KM & PP : It is both a prologue and an epilogue to the experience – different levels of perception of these painful and meaningful stories.
 
360FF : What are the next projects?
 
KM & PP : We have just finished a feature-length documentary, a road movie with Holocaust survivors accompanied by teenagers: The living witnesses. We are also laying the groundwork for a new virtual reality project on the Zeitgeist, that particular pandemic era in which we all find ourselves today and from which it is good to think further ahead.

 
 
 

 

HETEROTOPIA

BEST INTERACTIVITY

 

This month, we invite you to discover the interview of the HETEROTOPIA creators: Léon Denise, Samuel Lepoil et Dorian Rigal.
 

360 Film Festival: Can you tell us about the genesis of the project?
 

Dorian Rigal & Léon Denise: This project is the result of a series of graphic research we did with Néon Minuit between 2018 and today. We went to see Tamanoir to produce together a project that could have both the narrative dimension of the film and the sensory experience of space allowed by virtual reality. The initial idea is to bring the body back into virtual reality. This dialogue between real and virtual guided us throughout the conception of Heterotopia. It is this dream of getting behind the screen, of becoming one with the digital experience.
 
360FF: The love story between the two architects, where does it come from?
 
Samuel Lepoil: In order to best serve our questioning of the real and the virtual, we wanted to take creation itself as our subject. To do this, talking about two architects made it possible to make concrete through the creation of a model the search for the absolute and its failure which characterises creativity. We took a lot of inspiration from the love story between Camille Claudel and Auguste Rodin to finally transcend it and thus speak of a couple who fall apart by creating together.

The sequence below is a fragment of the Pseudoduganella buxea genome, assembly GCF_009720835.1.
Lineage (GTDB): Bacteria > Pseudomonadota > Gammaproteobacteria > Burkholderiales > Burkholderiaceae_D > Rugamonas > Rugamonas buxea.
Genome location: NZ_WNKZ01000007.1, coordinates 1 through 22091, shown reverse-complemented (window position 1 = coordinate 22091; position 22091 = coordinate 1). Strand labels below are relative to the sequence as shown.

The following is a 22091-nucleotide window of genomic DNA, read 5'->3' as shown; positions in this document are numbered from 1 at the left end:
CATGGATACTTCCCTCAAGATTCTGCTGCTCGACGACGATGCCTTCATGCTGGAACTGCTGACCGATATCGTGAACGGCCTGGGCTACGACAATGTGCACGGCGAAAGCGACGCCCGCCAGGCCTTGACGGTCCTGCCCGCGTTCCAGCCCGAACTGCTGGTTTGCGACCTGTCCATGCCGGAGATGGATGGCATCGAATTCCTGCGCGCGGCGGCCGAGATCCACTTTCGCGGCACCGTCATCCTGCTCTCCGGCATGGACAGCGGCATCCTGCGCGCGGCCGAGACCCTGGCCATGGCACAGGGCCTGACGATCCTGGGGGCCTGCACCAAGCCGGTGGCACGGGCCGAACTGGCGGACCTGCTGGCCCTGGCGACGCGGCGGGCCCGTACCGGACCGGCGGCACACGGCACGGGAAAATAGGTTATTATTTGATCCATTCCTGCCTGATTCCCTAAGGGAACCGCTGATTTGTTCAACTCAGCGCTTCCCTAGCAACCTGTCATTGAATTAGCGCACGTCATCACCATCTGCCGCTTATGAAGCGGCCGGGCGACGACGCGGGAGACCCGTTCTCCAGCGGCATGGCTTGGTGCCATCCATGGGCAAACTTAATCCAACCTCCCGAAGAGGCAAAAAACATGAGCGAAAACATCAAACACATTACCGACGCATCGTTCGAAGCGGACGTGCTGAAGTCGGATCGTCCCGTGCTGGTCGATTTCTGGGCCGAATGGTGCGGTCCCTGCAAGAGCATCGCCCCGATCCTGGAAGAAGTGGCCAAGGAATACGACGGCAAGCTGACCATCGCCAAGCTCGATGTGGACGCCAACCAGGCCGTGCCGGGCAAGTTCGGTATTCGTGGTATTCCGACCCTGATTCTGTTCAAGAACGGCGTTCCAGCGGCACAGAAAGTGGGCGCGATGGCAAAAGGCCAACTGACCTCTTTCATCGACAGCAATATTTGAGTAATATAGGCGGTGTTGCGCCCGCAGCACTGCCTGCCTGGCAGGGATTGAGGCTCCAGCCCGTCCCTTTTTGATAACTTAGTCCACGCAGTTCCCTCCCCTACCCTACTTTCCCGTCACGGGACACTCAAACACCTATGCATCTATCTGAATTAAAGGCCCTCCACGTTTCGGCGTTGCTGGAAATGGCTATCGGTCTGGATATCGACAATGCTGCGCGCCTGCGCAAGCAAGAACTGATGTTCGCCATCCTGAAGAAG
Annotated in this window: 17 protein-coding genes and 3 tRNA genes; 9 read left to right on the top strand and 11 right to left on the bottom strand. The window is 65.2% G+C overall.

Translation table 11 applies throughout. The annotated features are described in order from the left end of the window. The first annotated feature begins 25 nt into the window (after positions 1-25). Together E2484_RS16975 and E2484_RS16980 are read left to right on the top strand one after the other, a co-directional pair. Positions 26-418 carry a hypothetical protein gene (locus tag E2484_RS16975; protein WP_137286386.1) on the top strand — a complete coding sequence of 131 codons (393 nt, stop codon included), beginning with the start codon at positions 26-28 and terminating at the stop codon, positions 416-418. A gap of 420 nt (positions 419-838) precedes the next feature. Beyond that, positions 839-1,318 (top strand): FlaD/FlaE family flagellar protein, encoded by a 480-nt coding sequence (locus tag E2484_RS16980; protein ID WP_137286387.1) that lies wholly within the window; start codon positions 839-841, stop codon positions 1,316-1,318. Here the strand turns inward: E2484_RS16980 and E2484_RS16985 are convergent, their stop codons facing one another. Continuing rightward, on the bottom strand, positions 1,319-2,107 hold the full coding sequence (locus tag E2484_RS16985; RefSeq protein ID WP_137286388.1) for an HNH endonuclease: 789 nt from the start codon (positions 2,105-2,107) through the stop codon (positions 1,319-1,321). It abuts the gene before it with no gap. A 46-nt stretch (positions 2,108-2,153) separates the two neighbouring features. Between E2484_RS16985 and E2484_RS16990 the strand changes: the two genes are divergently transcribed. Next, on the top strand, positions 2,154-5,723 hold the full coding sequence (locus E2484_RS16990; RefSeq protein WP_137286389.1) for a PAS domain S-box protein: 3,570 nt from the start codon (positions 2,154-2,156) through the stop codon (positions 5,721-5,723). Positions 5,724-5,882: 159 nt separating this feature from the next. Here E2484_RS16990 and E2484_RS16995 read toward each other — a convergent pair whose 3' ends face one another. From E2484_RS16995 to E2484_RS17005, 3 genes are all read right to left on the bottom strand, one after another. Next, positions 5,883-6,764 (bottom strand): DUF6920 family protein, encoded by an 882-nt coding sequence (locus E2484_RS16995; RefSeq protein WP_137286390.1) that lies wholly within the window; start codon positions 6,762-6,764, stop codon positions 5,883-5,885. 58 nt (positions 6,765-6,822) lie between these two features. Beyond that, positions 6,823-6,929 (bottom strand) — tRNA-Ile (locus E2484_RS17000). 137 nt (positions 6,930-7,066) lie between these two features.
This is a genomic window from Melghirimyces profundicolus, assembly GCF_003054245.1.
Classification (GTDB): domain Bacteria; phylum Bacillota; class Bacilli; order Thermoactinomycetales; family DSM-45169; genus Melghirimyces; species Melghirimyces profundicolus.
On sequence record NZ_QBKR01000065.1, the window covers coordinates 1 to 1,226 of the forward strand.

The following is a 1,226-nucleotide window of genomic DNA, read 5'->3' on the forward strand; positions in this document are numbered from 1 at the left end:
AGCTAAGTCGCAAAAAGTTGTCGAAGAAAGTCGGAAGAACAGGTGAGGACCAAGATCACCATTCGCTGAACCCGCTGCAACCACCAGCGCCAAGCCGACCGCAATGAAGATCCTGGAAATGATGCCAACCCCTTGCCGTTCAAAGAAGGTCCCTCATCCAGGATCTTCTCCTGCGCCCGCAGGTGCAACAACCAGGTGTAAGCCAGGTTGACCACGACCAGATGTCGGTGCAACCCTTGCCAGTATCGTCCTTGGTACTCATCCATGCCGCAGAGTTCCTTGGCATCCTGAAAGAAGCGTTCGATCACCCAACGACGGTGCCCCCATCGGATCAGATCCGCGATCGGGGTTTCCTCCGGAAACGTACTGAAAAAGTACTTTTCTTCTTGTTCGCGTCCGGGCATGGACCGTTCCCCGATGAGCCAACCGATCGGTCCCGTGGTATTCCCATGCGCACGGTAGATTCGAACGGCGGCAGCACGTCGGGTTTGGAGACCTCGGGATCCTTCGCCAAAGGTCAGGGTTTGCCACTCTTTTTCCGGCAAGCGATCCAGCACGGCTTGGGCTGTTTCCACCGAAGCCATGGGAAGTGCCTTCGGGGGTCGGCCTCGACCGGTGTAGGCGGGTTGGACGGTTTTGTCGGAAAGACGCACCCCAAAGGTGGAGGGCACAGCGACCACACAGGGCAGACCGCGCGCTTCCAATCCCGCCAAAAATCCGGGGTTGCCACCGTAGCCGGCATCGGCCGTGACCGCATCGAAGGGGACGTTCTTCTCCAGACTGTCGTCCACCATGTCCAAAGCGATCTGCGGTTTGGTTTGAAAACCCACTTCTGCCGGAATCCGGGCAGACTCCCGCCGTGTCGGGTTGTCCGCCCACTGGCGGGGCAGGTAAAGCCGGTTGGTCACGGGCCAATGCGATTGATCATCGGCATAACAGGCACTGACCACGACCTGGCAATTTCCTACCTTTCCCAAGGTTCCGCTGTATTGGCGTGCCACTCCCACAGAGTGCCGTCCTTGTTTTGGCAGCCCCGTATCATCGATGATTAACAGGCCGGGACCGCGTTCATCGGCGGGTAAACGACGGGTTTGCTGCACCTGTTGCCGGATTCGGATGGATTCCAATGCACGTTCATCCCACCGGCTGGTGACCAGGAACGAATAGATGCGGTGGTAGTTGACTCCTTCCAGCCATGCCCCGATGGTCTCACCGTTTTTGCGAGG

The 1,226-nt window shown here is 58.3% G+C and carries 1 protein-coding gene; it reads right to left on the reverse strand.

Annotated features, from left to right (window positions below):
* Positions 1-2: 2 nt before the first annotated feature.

360FF: Architecture is one of the characters in the work. Why did you use / promote this art?
 
Dorian Rigal: We wanted to create chimeras of buildings made up of scans of real places. For a long time, there has been 3D on one side, photography on the other, fiction on one side and reality on the other. Photogrammetry bridges all these worlds. Here the theme of the work is replayed from a technical point of view: the encounter between utopia and reality. Focusing on the photogrammetry of buildings also means talking about an imaginary that is contemporary to us: that of the city.
 
360FF: What was the reason for using Kinect?
 
Dorian Rigal & Léon Denise: Our first project as a collective was to connect the bodies of the performing arts in a virtual world. The Ether project (2018) features a tightrope walker interacting with the Kinect and its digital double in a virtual landscape. We have since continued to develop these tools.
 
The impulse around the potential of the current device was triggered when we synchronised the real space captured by the Kinect in the virtual space of the VR and thus interacted with the real from the virtual.
 
New sensations appeared when we were able to interact in the VR with a real table filled with various objects and materials. Touch becomes accessible to VR and becomes a new medium for the experience.
 
360FF: Can you explain the steps involved in creating interactivity?
 
Samuel Lepoil: We started with a contemplative project. The further we progressed, the more we wanted to involve the user’s body in the experience. Speaking of architecture, it soon became clear that we had to place this theme at the centre of interactivity by allowing the dialogue between body and décor. The table in the architecture studio, supporting a model, made it possible to concentrate the interaction in the play space while allowing the user to modify large spaces.